The International Music Score Library Project, commonly known by its acronym IMSLP, is an online repository of free sheet music. It consists of works in the “public domain,” or those whose copyrights have expired. The site has weathered attacks from music publishers since its inception over five years ago, and long-time users will remember an eight month period starting in late 2007 when IMSLP fought a Cease and Desist letter issued by music publisher Universal Edition. Since then, however, the site’s opposition has been relatively harmless—until recently.
On April 21st, GoDaddy—the host of IMSLP—received a DMCA notice from a little-known UK group, the Music Publishers Association, indicating that IMSLP was hosting a piece (Rachmaninoff’s The Bells) that violates US and UK copyright law. GoDaddy responded by removing the IMSLP.org domain, rendering it inaccessible. The action was met with uproar by the IMSLP community, who argued that the claims were unfounded. A day later, the MPA’s request was rescinded and GoDaddy put the site back online.
From a copyright standpoint, it is true that the MPA’s claims were false. The piece was never actually eligible for copyright within the United States, and its copyright in the EU is debatable because of the composer’s nationality. So why all the fuss?
It’s obvious that the IMSLP has some organizations, such as Universal Edition and the MPA, pretty irritated. And who can blame them? Print music sales have been plummeting with the increased availability of online alternatives, and it is unsurprising that publishing companies are biting their nails. But, as the law stands there is little publishers can do; once music is in the public domain, the situation is out of their hands. Still, they contend that quality editions are worth the cost and that declining business is preventing them from publishing more works, including those of modern composers.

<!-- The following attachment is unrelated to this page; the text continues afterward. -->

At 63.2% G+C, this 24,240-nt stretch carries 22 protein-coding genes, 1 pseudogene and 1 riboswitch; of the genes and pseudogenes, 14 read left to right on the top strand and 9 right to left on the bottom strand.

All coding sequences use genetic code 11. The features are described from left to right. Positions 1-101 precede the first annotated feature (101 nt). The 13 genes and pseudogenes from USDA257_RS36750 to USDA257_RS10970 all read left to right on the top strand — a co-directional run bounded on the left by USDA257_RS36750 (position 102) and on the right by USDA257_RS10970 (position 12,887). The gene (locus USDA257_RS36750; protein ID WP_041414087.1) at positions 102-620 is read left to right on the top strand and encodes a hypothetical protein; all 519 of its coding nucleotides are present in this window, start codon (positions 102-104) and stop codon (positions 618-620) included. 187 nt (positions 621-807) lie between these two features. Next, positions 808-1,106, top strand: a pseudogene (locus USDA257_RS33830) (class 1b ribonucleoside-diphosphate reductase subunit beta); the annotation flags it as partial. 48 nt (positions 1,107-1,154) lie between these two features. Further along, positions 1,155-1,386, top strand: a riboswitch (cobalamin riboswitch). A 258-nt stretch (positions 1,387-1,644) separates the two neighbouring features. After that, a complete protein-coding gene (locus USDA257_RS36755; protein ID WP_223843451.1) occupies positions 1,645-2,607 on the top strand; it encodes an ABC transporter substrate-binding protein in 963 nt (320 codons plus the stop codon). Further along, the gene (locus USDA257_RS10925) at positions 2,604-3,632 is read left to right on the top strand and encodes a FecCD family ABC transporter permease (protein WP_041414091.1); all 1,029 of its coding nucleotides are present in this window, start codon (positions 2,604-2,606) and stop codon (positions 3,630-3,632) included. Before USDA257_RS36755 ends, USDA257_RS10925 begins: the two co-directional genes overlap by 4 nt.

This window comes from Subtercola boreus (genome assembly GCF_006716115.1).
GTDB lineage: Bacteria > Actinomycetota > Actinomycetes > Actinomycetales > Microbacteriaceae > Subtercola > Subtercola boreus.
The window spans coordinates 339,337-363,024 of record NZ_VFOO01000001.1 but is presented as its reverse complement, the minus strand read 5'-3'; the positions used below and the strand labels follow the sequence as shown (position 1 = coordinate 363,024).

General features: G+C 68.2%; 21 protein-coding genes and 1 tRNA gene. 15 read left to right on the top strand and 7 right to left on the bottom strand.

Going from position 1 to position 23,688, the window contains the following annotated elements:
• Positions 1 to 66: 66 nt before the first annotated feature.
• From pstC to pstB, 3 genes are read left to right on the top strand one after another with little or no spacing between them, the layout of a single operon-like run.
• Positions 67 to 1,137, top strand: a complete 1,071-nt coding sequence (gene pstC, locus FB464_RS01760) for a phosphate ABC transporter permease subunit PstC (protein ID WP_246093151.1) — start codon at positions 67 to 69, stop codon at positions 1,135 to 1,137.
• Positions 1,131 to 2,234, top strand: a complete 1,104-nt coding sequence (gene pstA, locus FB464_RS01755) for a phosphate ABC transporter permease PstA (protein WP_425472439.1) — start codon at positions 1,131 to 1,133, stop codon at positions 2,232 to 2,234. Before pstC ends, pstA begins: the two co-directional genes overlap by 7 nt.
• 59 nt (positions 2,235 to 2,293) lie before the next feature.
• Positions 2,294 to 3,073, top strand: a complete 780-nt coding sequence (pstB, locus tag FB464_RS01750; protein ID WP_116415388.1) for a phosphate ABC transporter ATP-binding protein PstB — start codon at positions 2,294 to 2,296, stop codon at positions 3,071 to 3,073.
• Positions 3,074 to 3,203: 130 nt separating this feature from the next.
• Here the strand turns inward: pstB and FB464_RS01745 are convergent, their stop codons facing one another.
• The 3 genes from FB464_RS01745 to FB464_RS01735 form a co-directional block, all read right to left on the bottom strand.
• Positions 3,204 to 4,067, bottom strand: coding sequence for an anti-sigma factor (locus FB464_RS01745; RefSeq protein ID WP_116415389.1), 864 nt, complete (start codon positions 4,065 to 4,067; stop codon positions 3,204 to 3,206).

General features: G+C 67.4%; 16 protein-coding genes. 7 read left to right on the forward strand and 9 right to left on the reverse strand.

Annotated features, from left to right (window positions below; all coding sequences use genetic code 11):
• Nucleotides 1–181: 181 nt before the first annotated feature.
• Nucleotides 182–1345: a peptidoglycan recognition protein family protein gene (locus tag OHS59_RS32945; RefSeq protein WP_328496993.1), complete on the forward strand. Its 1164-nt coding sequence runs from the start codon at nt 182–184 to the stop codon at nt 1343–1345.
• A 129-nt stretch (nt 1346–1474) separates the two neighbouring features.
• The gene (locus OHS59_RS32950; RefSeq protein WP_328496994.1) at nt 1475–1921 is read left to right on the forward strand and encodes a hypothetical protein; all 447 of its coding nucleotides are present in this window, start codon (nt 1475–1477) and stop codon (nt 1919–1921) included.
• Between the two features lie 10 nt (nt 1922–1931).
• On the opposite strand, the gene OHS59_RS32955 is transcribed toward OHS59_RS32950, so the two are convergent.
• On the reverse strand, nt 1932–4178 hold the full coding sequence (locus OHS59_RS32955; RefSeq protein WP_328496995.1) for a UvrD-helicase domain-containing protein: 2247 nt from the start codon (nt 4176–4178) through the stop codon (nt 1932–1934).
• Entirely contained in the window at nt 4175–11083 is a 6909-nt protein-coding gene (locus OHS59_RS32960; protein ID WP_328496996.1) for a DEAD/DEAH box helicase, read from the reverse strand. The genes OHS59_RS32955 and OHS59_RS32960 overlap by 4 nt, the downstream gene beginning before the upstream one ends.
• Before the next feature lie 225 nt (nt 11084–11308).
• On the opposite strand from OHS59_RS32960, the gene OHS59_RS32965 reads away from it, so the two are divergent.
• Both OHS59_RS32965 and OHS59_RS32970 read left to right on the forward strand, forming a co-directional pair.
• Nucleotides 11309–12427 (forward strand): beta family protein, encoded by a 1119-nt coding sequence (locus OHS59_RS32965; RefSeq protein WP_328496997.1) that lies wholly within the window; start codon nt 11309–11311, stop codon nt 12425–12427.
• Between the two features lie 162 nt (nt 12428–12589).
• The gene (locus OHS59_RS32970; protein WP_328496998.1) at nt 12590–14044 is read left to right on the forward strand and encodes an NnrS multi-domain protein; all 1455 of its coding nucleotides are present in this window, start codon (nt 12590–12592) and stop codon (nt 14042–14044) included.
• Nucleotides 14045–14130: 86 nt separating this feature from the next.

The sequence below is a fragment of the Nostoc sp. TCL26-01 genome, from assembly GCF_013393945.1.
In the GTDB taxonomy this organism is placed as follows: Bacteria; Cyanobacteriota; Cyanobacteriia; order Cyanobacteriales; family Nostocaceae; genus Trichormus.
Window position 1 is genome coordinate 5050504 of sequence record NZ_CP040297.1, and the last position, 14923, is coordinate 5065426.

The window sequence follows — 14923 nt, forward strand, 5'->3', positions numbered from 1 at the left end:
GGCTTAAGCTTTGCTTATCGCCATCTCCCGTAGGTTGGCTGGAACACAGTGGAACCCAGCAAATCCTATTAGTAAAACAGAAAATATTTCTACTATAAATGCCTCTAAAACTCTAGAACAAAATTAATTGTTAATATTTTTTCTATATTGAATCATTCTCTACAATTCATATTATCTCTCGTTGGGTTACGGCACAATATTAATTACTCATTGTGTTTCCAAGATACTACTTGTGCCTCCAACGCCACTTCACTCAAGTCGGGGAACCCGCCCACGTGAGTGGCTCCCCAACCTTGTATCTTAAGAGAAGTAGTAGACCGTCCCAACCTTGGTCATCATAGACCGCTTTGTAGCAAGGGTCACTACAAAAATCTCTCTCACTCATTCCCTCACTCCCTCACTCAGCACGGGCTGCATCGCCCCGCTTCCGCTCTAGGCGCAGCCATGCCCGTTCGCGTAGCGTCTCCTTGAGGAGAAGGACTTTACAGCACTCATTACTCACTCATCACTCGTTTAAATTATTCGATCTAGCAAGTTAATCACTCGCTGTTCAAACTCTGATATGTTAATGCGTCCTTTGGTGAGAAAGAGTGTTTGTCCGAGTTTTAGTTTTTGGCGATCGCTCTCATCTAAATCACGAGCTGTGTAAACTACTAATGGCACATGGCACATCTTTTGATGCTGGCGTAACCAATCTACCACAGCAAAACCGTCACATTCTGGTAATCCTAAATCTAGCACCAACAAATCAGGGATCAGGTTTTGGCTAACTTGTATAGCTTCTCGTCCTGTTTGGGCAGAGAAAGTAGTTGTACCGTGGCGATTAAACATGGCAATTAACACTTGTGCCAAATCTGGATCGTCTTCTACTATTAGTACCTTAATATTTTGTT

It is undeniable that musicians can benefit from this availability of music. Having been in a string quartet, I remember paying $40 or more for a piece’s score and parts. IMSLP gives players access to pieces they may not have otherwise ventured to play, and now it has begun providing public domain recordings in addition to its collection of scores.
Of course, there is some risk associated with free sheet music. I was recently learning a Prokofiev piano work using music from IMSLP, and I noticed that a movement began with the wrong time signature. Fearing other errors, I bought Dover’s publication of the same piece and found that not only was the time signature incorrect, but also there were a few other issues throughout the work. It is not uncommon for scores hosted by IMSLP to be missing pages or be of low scan quality.
Still, it’s hard to ask for more when the music is provided for free. Undoubtedly there will be more strife between music publishers and the providers of free content such as IMSLP, but we can only hope that the final arrangement benefits both players and publishers alike.
IMSLP under attack by Music Publishers Association (UK) via the IMSLP Forums
Free Trove of Music Scores on Web Hits Sensitive Copyright Note, by Daniel Wakin via The New York Times